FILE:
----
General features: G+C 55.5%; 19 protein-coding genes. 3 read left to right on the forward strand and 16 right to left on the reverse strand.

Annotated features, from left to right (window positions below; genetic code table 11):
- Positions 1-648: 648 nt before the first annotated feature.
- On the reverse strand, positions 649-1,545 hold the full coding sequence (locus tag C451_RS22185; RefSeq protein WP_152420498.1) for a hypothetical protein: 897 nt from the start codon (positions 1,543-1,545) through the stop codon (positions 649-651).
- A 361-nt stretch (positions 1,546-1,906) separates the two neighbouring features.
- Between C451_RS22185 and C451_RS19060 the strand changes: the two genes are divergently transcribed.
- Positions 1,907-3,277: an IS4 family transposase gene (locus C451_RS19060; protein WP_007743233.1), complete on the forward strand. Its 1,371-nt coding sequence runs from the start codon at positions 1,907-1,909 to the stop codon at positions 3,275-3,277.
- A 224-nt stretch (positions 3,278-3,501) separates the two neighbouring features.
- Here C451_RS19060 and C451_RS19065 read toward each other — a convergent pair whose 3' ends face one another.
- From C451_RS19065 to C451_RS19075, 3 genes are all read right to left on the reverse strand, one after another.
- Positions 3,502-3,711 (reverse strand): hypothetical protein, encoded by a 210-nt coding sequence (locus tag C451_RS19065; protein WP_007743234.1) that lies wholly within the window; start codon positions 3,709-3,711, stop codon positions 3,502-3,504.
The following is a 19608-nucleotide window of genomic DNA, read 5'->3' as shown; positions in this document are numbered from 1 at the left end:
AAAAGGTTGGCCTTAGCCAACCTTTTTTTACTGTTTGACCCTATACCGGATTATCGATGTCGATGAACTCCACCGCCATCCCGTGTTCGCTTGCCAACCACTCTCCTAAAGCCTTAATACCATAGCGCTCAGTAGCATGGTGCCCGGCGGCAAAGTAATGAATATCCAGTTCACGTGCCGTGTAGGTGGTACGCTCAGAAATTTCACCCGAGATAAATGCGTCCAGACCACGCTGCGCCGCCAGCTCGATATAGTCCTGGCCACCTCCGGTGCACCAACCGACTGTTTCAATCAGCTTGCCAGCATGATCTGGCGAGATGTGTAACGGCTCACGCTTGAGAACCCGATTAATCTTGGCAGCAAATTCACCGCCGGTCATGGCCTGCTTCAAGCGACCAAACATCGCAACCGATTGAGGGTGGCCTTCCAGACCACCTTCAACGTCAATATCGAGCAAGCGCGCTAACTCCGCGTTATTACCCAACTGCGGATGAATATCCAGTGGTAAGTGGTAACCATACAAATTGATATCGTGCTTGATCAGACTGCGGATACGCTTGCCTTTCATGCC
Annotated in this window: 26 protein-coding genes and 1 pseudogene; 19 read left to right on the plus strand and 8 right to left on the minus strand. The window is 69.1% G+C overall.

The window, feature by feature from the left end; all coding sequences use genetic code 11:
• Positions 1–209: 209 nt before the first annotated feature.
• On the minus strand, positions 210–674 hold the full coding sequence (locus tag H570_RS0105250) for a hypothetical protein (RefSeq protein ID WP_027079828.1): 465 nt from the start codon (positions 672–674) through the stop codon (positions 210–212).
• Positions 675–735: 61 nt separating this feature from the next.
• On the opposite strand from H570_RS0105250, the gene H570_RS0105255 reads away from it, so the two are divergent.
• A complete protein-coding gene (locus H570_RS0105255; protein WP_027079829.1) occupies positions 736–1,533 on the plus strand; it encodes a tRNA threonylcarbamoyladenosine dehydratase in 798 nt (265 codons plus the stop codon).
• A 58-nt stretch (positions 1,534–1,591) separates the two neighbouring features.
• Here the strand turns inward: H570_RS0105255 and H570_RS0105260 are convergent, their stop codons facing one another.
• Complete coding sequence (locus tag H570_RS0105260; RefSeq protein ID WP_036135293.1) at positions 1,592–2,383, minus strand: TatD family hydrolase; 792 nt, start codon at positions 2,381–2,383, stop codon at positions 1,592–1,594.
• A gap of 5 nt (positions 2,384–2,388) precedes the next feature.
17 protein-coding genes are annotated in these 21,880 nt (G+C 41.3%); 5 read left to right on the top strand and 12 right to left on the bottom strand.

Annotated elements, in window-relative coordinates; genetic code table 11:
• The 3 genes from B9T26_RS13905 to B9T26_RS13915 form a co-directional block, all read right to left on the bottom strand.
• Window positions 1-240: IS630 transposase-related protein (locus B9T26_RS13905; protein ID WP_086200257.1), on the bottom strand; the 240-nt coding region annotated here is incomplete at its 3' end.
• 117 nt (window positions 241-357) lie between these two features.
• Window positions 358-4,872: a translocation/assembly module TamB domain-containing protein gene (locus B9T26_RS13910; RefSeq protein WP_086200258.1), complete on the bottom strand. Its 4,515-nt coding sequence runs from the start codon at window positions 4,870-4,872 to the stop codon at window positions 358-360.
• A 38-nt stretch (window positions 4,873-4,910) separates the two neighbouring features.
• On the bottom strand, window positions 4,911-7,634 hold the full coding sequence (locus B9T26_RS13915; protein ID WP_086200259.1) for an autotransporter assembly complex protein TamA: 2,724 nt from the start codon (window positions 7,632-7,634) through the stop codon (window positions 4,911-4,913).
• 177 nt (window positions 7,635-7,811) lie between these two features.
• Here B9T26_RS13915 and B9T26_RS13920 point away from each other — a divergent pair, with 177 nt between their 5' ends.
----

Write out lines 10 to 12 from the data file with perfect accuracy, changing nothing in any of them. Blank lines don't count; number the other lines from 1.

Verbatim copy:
- From C451_RS19065 to C451_RS19075, 3 genes are all read right to left on the reverse strand, one after another.
- Positions 3,502-3,711 (reverse strand): hypothetical protein, encoded by a 210-nt coding sequence (locus tag C451_RS19065; protein WP_007743234.1) that lies wholly within the window; start codon positions 3,709-3,711, stop codon positions 3,502-3,504.
The following is a 19608-nucleotide window of genomic DNA, read 5'->3' as shown; positions in this document are numbered from 1 at the left end: